Afghanistan security forces arrested Ghazni’s governor and his deputy after they fled the city.
Ghazni is on the major Kabul-Kandahar motorway, linking militant strongholds in the south to the capital, Kabul.
Taking Ghazni is thought to increase the likelihood that the Taliban could eventually aim to take Kabul itself.
Almost a third of the country’s 34 provincial capitals are now under Taliban control.
Heavy fighting was also reported in the city of Kandahar on Wednesday. The Taliban claim to have taken over the city’s prison, though this has not been confirmed.
In the southern city of Lashkar Gah, the capital of Helmand province, militants have taken over the police headquarters.
More than 1,000 civilians have been killed in Afghanistan in the past month, according to the UN.Just this week thousands of people from northern provinces have become internally displaced, travelling to Kabul to seek safety.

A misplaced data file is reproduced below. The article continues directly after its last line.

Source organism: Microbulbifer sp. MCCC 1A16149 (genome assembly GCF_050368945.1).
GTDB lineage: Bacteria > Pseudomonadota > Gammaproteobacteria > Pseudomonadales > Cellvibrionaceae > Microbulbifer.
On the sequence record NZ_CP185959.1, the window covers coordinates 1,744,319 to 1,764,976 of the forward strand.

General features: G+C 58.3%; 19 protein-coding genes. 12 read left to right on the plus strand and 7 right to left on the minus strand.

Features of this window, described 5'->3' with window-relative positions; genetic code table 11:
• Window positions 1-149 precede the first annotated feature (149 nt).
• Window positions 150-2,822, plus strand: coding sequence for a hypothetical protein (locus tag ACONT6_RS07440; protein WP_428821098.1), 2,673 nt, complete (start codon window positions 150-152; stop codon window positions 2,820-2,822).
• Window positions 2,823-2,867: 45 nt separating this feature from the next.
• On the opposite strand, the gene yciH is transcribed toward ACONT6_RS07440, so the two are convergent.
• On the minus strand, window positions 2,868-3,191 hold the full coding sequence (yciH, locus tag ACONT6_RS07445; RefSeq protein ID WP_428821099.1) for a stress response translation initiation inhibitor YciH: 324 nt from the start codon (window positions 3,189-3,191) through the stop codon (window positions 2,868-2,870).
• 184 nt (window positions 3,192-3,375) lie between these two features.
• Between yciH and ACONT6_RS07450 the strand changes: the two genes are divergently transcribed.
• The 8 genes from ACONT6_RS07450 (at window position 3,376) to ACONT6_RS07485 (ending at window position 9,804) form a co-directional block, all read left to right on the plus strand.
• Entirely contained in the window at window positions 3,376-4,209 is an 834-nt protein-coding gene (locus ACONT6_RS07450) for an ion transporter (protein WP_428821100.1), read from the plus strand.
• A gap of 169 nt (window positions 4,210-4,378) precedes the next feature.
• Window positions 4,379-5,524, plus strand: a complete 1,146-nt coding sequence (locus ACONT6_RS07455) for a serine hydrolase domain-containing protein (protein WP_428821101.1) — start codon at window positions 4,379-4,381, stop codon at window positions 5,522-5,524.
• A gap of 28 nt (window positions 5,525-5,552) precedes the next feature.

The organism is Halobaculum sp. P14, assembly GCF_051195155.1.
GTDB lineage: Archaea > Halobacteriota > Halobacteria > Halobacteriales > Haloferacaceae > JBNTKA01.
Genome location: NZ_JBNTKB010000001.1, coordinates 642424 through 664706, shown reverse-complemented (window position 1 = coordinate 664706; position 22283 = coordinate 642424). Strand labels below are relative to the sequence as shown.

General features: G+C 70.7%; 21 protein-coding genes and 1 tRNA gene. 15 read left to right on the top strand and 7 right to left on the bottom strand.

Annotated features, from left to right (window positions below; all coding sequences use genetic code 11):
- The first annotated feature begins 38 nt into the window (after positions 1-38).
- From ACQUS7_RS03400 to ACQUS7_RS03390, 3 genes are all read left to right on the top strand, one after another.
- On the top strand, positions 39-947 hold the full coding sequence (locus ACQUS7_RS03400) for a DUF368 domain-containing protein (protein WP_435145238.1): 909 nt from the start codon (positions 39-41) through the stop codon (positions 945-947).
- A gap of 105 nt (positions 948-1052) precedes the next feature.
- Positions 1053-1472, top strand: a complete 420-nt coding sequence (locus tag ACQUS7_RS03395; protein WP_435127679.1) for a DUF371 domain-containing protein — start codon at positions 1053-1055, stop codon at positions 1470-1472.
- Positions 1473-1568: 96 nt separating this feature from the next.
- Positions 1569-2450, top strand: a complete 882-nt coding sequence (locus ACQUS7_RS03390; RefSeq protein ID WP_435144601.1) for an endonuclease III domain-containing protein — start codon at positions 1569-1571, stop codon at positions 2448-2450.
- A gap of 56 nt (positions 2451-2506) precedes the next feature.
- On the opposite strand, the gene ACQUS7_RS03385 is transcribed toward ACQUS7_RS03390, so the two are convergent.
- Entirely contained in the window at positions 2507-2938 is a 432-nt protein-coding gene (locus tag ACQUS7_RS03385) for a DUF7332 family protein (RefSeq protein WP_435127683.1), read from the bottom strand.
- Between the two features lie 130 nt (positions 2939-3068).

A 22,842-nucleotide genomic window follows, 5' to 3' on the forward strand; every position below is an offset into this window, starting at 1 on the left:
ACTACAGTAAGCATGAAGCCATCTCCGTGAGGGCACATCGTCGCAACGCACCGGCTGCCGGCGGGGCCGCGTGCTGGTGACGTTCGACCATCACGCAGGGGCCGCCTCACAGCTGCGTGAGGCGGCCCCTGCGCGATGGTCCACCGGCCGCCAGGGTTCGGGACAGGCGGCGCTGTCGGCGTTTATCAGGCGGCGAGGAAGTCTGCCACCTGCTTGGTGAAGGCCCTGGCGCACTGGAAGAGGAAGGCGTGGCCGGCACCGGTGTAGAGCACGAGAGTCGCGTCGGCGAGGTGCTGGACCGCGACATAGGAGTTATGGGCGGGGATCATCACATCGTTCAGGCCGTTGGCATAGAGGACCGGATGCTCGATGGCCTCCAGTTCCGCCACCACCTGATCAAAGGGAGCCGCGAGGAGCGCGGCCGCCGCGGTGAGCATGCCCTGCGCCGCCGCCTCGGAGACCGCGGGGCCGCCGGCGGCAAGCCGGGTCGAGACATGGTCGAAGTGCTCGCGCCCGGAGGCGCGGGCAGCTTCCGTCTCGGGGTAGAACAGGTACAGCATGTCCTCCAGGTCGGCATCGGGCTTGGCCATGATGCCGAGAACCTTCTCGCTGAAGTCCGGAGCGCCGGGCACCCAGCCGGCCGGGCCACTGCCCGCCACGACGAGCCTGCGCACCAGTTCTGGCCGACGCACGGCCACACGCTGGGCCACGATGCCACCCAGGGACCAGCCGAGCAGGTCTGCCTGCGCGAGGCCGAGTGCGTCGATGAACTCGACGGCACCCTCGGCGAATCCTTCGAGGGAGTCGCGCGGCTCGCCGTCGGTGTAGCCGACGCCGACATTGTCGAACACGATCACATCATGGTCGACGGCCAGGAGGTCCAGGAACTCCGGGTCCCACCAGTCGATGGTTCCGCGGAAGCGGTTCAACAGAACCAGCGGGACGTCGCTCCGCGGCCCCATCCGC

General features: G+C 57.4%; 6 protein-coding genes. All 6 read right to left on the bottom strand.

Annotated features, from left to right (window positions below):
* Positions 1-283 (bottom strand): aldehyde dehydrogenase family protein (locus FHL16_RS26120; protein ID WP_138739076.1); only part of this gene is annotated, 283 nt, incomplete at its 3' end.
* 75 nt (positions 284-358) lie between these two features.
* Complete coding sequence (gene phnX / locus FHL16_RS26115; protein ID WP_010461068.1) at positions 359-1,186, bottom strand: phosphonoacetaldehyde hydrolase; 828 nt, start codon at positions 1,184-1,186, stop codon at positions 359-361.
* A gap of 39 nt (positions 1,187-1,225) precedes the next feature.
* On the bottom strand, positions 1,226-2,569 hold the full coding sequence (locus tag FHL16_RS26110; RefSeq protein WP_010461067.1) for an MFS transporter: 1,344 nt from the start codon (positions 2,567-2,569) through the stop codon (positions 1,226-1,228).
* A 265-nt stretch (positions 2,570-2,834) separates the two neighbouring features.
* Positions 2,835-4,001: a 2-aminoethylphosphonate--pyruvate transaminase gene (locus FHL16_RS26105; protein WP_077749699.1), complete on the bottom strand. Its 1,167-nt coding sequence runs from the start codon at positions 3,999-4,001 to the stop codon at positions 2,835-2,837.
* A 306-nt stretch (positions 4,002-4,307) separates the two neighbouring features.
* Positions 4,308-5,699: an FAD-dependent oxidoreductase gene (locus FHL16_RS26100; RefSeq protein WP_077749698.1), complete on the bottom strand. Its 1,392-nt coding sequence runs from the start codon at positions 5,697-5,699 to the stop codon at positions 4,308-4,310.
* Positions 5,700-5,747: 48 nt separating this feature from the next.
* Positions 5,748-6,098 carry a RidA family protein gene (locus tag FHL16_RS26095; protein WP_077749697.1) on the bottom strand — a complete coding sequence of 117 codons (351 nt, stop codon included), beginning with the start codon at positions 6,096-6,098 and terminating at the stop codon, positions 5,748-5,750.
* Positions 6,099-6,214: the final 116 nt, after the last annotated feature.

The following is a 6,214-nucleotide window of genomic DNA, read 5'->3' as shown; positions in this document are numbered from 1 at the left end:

Makeshift camps have been established on scrubland on the outskirts of the capital, while many others have reportedly been sleeping on the streets or in abandoned warehouses.
In response to the insurgency, the German government has threatened to end its annual financial support of $500m (£360m) to Afghanistan if the Taliban gains complete control of the country.
Germany has also suspended the forced repatriation of Afghan citizens whose asylum applications have failed. The French government says it is also following the same policy.
On Wednesday, Afghanistan replaced its army chief, General Wali Mohammad Ahmadzai, who had only been in the post since June.
Mazar-i-Sharif lies close to the borders with Uzbekistan and Tajikistan, and its loss would mark the complete collapse of government control over northern Afghanistan.